Tarmac ribbons criss-crossing the landscape, dusty back roads twisting between the cool shadows of ancient pines, and less traveled pathways connecting present to past, all I wander, seeking, seeing, with my keyboard and camera capturing scenes and stories to share with you.

Now in its seventh year, this venue has become an important part of my life, a place where I can express my thoughts and feelings about the things I see and do, hoping the process brings me a bit closer to friends and family who enjoy sharing my sometimes chaotic and often nonlinear observations and ideas. A journal, I suppose, but one with which I find pleasure in thinking others are alongside me on my journey.

Comments, thoughts, or just a friendly chat, use the response box below or email me at patrickgroleau@gmail.com.

August 27, 2021

If Only for a Cup of Tea!


... last week i drove support for roger's "four-corners of maine walk" ... he began his journey last year in grafton notch, and, cross fingers the creeks don't rise, he should complete circumnavigating maine sometime this fall ... here he begins the final day of this leg of the walk ... over thirty miles up and down hills the previous two days, i'm thinking his eyes're were closed so he could get a tiny bit more sleep before heading north to calais ...
     
 
 
... while things'll be different in the deep dark dennisville (pop. 342) woods, for this section of his adventure i only needed check in with him every couple of hours, so i took the time to wander around in a part of the state through which i've many times traveled but never explored ...

 ... after negotiating several dead end roads on isolated rock peninsulas trying to find the famous "pembroke reversing falls," i finally gave in and stopped at an irving station on route 1 to ask directions ... "oh, we put signs up but some of the local residents take 'em down" ... go figure ...

... the combination of erosion resistant granite sills and ledges and twenty-five foot tides along this coast produce a rather unique phenomena ... the "fine print," of course, is that you never get to see the falls actually reverse ... when the tide comes in, as it was doing so when this picture was taken, a series of very turbulent white-water cascades is created ... later in the day the high tide will be up to the markings on the rocks and this inlet will appear quite calm ... then, per a billion year-old twelve-hour cycle, when the tide goes out a similar event will take place on the other side of the estuary ... thus, it's two visits or a half-day wait to see the "reversing" ...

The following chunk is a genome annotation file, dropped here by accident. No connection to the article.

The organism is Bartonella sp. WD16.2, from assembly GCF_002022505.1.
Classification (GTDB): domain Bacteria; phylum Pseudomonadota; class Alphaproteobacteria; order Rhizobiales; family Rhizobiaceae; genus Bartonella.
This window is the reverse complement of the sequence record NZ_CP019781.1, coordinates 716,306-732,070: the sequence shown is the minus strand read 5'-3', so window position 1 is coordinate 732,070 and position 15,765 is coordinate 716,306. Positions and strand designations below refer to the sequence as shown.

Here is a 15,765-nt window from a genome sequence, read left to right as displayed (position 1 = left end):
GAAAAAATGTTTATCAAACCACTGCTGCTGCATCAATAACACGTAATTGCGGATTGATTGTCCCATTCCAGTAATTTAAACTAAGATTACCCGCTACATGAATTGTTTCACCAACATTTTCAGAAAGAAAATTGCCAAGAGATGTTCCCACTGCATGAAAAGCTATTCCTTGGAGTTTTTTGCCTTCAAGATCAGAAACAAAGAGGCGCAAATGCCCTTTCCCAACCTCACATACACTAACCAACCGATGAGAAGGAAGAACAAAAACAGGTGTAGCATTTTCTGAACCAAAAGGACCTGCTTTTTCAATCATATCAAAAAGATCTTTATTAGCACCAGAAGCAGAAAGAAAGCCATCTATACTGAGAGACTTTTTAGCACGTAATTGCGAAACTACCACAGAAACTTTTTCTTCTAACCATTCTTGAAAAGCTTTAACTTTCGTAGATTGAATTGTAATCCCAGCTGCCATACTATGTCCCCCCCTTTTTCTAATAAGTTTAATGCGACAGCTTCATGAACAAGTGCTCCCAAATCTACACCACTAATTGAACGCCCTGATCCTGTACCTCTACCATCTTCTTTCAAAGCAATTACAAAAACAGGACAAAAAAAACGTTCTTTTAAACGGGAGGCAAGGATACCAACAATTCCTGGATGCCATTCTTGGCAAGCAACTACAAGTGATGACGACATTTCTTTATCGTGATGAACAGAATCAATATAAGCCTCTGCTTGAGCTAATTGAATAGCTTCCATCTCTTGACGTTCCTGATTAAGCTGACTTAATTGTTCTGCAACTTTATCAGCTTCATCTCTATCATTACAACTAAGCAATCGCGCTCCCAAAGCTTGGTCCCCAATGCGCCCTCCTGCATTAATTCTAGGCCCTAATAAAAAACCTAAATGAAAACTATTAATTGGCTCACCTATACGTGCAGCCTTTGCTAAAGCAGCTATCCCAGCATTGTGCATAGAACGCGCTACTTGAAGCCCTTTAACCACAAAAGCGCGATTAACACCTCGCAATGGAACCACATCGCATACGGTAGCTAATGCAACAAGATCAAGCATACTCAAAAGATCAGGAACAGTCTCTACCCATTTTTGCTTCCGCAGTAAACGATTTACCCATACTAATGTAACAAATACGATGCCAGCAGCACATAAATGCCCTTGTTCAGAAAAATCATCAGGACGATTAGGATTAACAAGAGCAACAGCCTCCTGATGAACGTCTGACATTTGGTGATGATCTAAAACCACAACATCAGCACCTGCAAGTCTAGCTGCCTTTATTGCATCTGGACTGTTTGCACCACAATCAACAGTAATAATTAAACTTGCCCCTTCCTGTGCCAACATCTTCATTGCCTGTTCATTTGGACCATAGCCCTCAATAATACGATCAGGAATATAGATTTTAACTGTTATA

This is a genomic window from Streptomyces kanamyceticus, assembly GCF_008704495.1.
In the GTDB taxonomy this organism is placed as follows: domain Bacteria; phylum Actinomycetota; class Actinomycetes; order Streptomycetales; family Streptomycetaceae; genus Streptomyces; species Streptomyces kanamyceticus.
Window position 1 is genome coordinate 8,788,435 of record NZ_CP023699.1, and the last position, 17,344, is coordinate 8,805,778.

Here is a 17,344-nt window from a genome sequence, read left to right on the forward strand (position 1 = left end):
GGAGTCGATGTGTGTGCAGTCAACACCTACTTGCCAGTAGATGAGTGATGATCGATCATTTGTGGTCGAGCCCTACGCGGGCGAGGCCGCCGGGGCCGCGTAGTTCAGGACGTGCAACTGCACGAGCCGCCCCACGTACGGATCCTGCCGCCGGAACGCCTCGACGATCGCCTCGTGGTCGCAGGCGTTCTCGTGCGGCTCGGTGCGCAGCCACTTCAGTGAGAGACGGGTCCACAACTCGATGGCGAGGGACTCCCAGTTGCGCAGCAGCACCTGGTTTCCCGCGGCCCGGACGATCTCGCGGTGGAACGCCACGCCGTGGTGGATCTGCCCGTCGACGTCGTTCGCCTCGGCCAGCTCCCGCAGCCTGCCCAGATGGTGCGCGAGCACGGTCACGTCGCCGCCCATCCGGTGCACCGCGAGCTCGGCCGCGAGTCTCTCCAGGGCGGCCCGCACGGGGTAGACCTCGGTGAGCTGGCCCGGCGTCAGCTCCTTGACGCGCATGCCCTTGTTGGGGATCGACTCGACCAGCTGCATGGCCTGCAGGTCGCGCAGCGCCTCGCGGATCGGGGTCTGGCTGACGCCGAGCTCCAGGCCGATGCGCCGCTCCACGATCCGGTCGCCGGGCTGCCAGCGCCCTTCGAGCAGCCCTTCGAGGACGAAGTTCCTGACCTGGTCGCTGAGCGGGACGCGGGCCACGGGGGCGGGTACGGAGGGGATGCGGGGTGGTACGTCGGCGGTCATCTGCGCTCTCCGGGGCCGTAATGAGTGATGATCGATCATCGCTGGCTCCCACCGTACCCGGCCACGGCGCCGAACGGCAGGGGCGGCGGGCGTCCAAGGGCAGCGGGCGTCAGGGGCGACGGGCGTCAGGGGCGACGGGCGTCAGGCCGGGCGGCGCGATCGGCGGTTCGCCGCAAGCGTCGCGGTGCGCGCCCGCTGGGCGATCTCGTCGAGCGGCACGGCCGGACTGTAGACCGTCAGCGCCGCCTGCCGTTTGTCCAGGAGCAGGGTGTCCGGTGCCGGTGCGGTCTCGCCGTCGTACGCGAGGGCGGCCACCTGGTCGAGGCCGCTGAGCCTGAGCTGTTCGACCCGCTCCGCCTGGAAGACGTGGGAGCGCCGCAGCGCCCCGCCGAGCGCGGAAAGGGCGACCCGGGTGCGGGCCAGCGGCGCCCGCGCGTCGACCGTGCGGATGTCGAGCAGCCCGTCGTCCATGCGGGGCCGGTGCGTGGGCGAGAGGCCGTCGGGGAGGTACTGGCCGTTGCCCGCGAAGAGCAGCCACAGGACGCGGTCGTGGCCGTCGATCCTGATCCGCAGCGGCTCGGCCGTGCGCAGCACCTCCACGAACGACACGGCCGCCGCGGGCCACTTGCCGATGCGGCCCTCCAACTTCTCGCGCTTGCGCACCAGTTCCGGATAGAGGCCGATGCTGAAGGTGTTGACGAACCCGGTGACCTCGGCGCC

... there are warnings about the eddies and rip currents and whirlpools that form during the tide change ... as innocuous as this may seem, i'm an experienced aquanaut and it frightens me ... while it most likely wouldn't suck a swimmer beneath the surface, the strong swirling currents and cold water are a deadly combination ...
     

... other spots along the coast are lined with seaside cottages and lifestyles-of-the-right-and-famous summer homes, but here is only a pleasant seaside forest ...
     
 
... caring not what i might say about these waters, double-brested cormorants ("sea ravens") find the reversing falls a perfect place to fish ...
     
 
  
... another of my little excursions was to stop and visit the st. croix island national monument, the international park common to both the united states, the riverbank in the foreground, and canada on the opposite side of the st. croix river ...
 
 
  
... detailed history can be found at the above link, but in a nutshell, while the french landed on this island properly prepared and equipped to set up a colony sixteen years before the arrival of the mayflower, the deaths resulting from scurvy of almost half the settlers brought a decision to move to port royal, nova scotia  ...
   
    
... while the french were far from perfect, they did seem to do a good job of developing positive relationships with the first people ...

... how interesting, that had these french settlers known before the onset of that terrible winter what the first people already knew, that a mug of hot white pine needle tea each morning prevented the debilitation and death inflicted by scurvy ... a tiny little village perched very edge of both a continent and time, but for daily hot tea how the history of north america might have been so very, very different ...
   

... from the side of route 1 just south of calais i viewed this little light house ... i think it is the whitlock's mill light, but if you know i'm mistaken i'll welcome the correction ...

      

... a couple of weeks ago i walked across the street to enjoy the final offering of waterville's summer concert series ...

  
 
... the music was wonderful, and since i cannot here replay it for you to enjoy it'll have to suffice that my pictures somehow convey a sense of the skills and talents of these musicians ...
     

    

    
 
   
    

 
... more than my photographs, perhaps it's best the evening be properly summarized with a snapshot of abigail, the "dancing lady," who spent the entire evening twirlin' and spinning a worn spot into the grass in front of the bandstand ...